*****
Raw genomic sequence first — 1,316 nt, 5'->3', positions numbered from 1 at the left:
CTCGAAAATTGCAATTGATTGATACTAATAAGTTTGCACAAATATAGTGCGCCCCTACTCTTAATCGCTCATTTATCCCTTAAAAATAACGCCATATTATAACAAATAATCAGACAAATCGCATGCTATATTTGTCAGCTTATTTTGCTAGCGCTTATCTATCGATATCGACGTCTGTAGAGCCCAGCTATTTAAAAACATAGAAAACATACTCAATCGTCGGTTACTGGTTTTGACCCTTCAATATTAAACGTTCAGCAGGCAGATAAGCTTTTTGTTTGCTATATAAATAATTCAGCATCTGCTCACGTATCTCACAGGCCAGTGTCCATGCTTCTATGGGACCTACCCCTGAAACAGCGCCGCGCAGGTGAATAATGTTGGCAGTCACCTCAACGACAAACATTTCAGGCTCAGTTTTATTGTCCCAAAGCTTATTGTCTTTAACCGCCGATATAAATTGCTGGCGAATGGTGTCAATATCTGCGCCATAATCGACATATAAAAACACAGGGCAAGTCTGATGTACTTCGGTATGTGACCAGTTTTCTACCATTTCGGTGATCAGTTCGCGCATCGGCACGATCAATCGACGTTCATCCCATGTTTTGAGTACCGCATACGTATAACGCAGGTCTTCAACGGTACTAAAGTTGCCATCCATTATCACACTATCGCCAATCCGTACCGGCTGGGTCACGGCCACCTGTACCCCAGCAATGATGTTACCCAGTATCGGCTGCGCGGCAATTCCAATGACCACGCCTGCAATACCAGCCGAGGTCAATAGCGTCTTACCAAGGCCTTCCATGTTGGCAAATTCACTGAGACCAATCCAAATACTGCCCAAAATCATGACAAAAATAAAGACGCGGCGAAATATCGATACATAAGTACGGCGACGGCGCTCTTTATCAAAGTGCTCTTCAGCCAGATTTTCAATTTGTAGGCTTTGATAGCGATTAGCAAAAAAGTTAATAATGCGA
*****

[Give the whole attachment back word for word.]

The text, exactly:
Raw genomic sequence first — 1,316 nt, 5'->3', positions numbered from 1 at the left:
CTCGAAAATTGCAATTGATTGATACTAATAAGTTTGCACAAATATAGTGCGCCCCTACTCTTAATCGCTCATTTATCCCTTAAAAATAACGCCATATTATAACAAATAATCAGACAAATCGCATGCTATATTTGTCAGCTTATTTTGCTAGCGCTTATCTATCGATATCGACGTCTGTAGAGCCCAGCTATTTAAAAACATAGAAAACATACTCAATCGTCGGTTACTGGTTTTGACCCTTCAATATTAAACGTTCAGCAGGCAGATAAGCTTTTTGTTTGCTATATAAATAATTCAGCATCTGCTCACGTATCTCACAGGCCAGTGTCCATGCTTCTATGGGACCTACCCCTGAAACAGCGCCGCGCAGGTGAATAATGTTGGCAGTCACCTCAACGACAAACATTTCAGGCTCAGTTTTATTGTCCCAAAGCTTATTGTCTTTAACCGCCGATATAAATTGCTGGCGAATGGTGTCAATATCTGCGCCATAATCGACATATAAAAACACAGGGCAAGTCTGATGTACTTCGGTATGTGACCAGTTTTCTACCATTTCGGTGATCAGTTCGCGCATCGGCACGATCAATCGACGTTCATCCCATGTTTTGAGTACCGCATACGTATAACGCAGGTCTTCAACGGTACTAAAGTTGCCATCCATTATCACACTATCGCCAATCCGTACCGGCTGGGTCACGGCCACCTGTACCCCAGCAATGATGTTACCCAGTATCGGCTGCGCGGCAATTCCAATGACCACGCCTGCAATACCAGCCGAGGTCAATAGCGTCTTACCAAGGCCTTCCATGTTGGCAAATTCACTGAGACCAATCCAAATACTGCCCAAAATCATGACAAAAATAAAGACGCGGCGAAATATCGATACATAAGTACGGCGACGGCGCTCTTTATCAAAGTGCTCTTCAGCCAGATTTTCAATTTGTAGGCTTTGATAGCGATTAGCAAAAAAGTTAATAATGCGA